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This year has seen numerous email scams conducted to gain access to the tax information of employees; however, recently, criminals have started picking up the phone to conduct their scams. Phone scams have spiked in recent weeks, with criminals impersonating Department of Health and Human Services’ employees, including the Office of Inspector General (OIG). The rise in phone scams has prompted OIG to issue a warning.
Scammers have been pretending to be from the OIG claiming individuals are eligible to receive a government grant. While this would likely arouse suspicion, in this case the caller ID displays the number 1-800-447-8477 (1-800-HHS-TIPS). The number is the OIG hotline number for reporting potential incidences of fraud.
The scammers tell individuals they are eligible to receive government grant money as a result of paying their taxes on time. However, in order to qualify for the grant, it is first necessary to confirm an individual’s identity. The attackers ask the individual to confirm their name and Social Security number or bank account number and other personal information.
Individuals are also told they need to pay a fee to cover processing costs for issuing the grant. The scammers pocket the payments and use the data collected during the phone calls for a range of nefarious purposes, including gaining access to bank accounts to make fraudulent transfers.
One woman was asked to make a transfer of $250 to cover fees related to a grant of $9,000. The fees had to be wired via Western Union, or alternatively she could provide a confirmation code for an iTunes Gift Card for $250. In that case, suspicions were aroused and the woman ended the call. However, OIG says, not without first confirming her identity and providing information that could potentially allow her bank account to be accessed.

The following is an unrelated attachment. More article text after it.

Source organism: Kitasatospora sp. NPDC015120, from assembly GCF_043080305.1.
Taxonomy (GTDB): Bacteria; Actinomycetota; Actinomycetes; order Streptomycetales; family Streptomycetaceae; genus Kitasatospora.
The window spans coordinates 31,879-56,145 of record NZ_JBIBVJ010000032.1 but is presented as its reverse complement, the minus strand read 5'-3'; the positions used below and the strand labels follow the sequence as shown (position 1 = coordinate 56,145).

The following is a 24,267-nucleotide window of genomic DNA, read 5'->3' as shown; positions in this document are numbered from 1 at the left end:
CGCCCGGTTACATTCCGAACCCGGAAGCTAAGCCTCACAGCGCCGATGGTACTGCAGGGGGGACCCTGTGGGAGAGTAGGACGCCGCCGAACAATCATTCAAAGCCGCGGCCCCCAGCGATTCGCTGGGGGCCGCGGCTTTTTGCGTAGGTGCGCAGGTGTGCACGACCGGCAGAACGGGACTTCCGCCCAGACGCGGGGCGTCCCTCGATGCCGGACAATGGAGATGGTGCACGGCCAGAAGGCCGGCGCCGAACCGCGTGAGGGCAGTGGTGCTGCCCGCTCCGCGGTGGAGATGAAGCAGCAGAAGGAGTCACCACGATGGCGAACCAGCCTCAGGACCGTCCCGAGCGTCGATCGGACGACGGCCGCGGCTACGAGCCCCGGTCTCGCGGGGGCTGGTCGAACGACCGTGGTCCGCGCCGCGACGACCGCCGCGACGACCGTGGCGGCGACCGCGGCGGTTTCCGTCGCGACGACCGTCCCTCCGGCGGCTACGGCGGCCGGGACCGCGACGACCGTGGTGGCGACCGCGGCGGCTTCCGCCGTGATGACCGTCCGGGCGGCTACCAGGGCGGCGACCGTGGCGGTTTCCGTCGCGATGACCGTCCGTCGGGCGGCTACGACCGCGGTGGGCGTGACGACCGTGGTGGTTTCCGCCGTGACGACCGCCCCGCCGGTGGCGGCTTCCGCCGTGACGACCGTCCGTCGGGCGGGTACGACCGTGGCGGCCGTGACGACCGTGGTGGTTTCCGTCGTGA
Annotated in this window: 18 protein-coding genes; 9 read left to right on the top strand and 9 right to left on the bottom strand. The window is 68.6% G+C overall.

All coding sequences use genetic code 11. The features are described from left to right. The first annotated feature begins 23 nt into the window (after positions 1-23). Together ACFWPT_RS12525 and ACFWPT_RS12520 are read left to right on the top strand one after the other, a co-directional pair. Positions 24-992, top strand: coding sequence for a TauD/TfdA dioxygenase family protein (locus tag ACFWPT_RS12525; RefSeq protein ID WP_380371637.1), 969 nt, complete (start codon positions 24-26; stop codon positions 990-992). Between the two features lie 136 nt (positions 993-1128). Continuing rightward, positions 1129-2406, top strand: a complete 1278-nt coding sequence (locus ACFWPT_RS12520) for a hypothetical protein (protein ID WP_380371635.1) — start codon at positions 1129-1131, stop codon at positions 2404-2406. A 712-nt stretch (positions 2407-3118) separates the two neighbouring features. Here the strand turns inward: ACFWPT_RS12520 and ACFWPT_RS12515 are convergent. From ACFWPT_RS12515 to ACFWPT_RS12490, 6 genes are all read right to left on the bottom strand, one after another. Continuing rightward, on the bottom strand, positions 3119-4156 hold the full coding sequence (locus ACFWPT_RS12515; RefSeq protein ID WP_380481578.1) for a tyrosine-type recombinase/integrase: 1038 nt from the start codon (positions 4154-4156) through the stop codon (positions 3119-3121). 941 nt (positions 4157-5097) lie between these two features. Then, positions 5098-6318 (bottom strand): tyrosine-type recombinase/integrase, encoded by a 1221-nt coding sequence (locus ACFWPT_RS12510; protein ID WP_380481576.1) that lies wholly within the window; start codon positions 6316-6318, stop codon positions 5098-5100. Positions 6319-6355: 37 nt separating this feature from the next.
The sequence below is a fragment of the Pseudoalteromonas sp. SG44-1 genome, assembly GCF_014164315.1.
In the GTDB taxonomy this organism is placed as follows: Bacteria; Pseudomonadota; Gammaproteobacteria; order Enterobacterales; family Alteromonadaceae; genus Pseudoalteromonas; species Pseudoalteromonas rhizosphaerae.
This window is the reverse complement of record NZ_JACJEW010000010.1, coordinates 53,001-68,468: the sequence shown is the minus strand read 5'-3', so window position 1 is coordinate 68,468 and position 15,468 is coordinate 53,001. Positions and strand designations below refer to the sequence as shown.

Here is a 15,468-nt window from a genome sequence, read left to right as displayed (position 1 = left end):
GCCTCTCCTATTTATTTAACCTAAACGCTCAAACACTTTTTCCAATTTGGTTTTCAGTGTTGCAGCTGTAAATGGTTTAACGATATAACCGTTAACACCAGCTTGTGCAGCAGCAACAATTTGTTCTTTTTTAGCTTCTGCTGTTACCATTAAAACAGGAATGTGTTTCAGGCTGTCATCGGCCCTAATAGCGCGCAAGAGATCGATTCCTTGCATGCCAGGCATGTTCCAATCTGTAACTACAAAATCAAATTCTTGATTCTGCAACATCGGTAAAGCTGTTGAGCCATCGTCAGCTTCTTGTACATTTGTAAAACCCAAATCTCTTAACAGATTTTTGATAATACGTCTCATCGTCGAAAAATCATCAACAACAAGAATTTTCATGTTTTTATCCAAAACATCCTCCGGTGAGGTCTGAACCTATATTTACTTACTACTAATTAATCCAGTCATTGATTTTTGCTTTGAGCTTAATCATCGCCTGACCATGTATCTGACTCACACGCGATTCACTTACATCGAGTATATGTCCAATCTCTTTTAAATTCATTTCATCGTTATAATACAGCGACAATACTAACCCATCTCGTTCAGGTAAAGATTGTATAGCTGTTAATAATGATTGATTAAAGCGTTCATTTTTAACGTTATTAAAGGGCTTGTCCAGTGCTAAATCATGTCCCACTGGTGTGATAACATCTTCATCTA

OIG says the criminals have already placed thousands of calls, which in some cases has resulted in individuals sending money to the scammers.
This scam came to light in February when OIG first started receiving calls questioning the validity of the offer. Since the OIG hotline number appeared to have been used, an investigation was launched to determine whether any OIG systems had been breached. The investigation confirmed that the phone number had been spoofed.
OIG is continuing to investigate the scams and is working with Verizon Communications to prevent its hotline number from being spoofed again. OIG says two individuals are being investigated in relation to the scam and one criminal case is proceeding.
While this scam used the OIG number, other scams have spoofed other HHS agency numbers. Other HHS agencies have also been impersonated and different official numbers spoofed. The callers claim to work for the Federal Grants Department or some variation along that theme. OIG says cybercriminals are able to spoof any legitimate number.
OIG notes that the hotline number is never used to make outgoing calls and that the federal government will never make unsolicited phone calls.
OIG says no one should give out or confirm their date of birth, Social Security number, credit or bank account information, mother’s maiden name or other sensitive information to unknown individuals over the telephone, even if callers sound authoritative.